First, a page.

I have walked through native prairies, forests, oak savannas and wetlands. In these places I found many of the most interesting bird and animal species on my mental life list. In Bringing Nature Home, author Douglas Tallamy explains why; and more importantly, why the long-term survival of many species of birds and other wildlife depends on a diversity of native plants and the insects that feed on them.
Evolutionary Relationships. For thousands of years plants and animals have evolved together. Plants develop toxins to reduce being eaten; insects adapt with enzymes to counteract the toxins. The insects are then limited to eating only those plants for which they have adapted the right enzymes; all other plants are poisonous to them. In this way, some level of balance is maintained. Birds evolved along with plants and insects, coordinating their breeding with maximum food availability and developing the tools they needed to take advantage of available food.
Birds have bills of different shapes and sizes for eating different kinds of foods. Cardinals and finches have thick conical bills for cracking open seeds, while warblers and vireos have thin probing bills for grabbing insects. However, even seed-eating birds with thick bills rely on high-protein insects, mostly caterpillars and spiders that eat insects, to raise their young. Predators like hawks and owls feed their young small mammals and birds, many of which have been fattened up by eating insects. This is just part of the natural food web, and it all begins with plants.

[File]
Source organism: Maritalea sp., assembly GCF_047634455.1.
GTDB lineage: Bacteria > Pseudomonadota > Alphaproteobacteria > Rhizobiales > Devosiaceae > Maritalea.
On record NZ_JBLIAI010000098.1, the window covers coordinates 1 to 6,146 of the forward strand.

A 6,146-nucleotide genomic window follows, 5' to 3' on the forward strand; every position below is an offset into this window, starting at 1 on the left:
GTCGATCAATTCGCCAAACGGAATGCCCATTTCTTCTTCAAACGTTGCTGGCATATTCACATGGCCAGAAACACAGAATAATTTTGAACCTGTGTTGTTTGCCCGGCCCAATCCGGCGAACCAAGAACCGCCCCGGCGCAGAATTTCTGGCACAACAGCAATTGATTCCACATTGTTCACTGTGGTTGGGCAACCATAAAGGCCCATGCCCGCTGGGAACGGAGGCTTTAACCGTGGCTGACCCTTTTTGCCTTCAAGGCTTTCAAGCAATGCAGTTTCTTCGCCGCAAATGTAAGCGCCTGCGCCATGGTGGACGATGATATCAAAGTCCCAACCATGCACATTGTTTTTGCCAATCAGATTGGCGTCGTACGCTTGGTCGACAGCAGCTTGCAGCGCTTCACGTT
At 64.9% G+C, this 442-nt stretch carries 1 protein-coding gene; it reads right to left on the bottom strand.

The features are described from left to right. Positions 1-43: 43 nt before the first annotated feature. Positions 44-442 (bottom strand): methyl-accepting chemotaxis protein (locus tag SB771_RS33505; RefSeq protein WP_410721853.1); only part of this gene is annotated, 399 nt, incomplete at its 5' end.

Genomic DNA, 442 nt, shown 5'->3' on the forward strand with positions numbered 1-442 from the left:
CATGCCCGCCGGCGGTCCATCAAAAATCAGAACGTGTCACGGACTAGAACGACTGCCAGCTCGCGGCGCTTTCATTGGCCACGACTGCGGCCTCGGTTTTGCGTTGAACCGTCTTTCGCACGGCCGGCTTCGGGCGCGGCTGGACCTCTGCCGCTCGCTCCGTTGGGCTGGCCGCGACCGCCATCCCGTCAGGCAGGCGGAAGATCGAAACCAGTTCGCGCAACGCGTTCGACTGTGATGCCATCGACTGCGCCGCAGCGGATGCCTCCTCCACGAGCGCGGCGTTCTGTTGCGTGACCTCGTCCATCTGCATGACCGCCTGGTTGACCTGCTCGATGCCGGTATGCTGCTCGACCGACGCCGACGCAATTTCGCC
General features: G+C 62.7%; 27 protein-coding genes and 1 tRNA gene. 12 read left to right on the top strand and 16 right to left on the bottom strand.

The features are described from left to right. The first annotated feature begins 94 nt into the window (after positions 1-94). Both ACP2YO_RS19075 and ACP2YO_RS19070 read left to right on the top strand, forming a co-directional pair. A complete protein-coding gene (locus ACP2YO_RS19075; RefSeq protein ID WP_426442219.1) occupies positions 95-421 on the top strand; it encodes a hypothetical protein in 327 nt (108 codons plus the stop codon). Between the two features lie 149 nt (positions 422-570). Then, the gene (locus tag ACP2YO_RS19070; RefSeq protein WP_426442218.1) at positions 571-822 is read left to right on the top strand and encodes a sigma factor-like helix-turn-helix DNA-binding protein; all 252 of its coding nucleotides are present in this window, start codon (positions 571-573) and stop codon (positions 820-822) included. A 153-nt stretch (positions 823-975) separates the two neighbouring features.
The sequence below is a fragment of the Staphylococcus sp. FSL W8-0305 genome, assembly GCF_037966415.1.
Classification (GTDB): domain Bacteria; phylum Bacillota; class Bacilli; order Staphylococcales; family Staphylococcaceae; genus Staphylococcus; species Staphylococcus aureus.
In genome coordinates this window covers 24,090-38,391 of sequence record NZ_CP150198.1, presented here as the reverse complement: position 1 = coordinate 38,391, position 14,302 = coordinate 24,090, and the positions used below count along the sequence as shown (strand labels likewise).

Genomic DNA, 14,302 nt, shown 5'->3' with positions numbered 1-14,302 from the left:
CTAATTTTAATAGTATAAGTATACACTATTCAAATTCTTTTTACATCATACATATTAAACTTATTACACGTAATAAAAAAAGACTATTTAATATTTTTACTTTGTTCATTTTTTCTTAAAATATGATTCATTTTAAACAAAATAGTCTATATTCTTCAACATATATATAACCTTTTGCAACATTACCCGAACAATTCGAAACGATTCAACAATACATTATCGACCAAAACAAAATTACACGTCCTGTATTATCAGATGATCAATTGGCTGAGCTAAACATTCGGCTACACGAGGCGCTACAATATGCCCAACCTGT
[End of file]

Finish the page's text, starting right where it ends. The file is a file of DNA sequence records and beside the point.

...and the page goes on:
Bird Migration: Billions of birds fly thousands of miles north every year to breed. These long migrations are treacherous, and fewer than half of the small land birds of the northern hemisphere will make it back to their breeding grounds (Gill 1995). So why have birds evolved to travel such great distances? Chickadees show us that small birds can survive a Minnesota winter, so it’s not just because of the cold. The reason is food. And the food that almost all birds require to raise their young is insects, which are produced in abundance on native plants during the northern hemisphere’s warm seasons each year.
Native Plants: Most insects cannot eat non-native plants. While this may sound ideal to gardeners, it is very bad news for the birds. Early results of Dr. Tallamy’s research have found that native plants produced 35 times more caterpillar biomass than non-natives (Tallamy 2007). When ecosystems are in balance, the visual damage to the plants is minimal.
Lawns and non-native ornamental shrubs, trees and plants do not produce enough insects for birds to raise their young and for their populations to survive. Too many backyards landscaped with exotic plants could literally starve our birds, very likely to the point of extinction. We can make a difference by reducing the size of mowed lawns and gradually replacing non-native trees, shrubs and other plants with native species. Native oak trees, for instance, top the list by supporting more than 500 species of caterpillars (Tallamy 2007).
Adaptation: Native insects may eventually adapt to alien plants, but not in our lifetimes—and not in time to preserve the diversity of birds we now enjoy. Many insect species can eat only one or two kinds of plant. For example, the comma butterfly caterpillar evolved to eat elm leaves.This insect might have been severely impacted because of Dutch elm disease if it weren’t for the fortunate fact that it could also eat leaves of the closely related hackberry tree and the nettles that grow in the forest understory. Elm trees support 213 species of caterpillars (Tallamy 2007), and birds need a lot of caterpillars to raise a brood of chicks. Insects must be able to find their food species and synchronize their life cycles and body chemistry with the plants they eat. They have achieved this over thousands of years of co-evolution with these plants.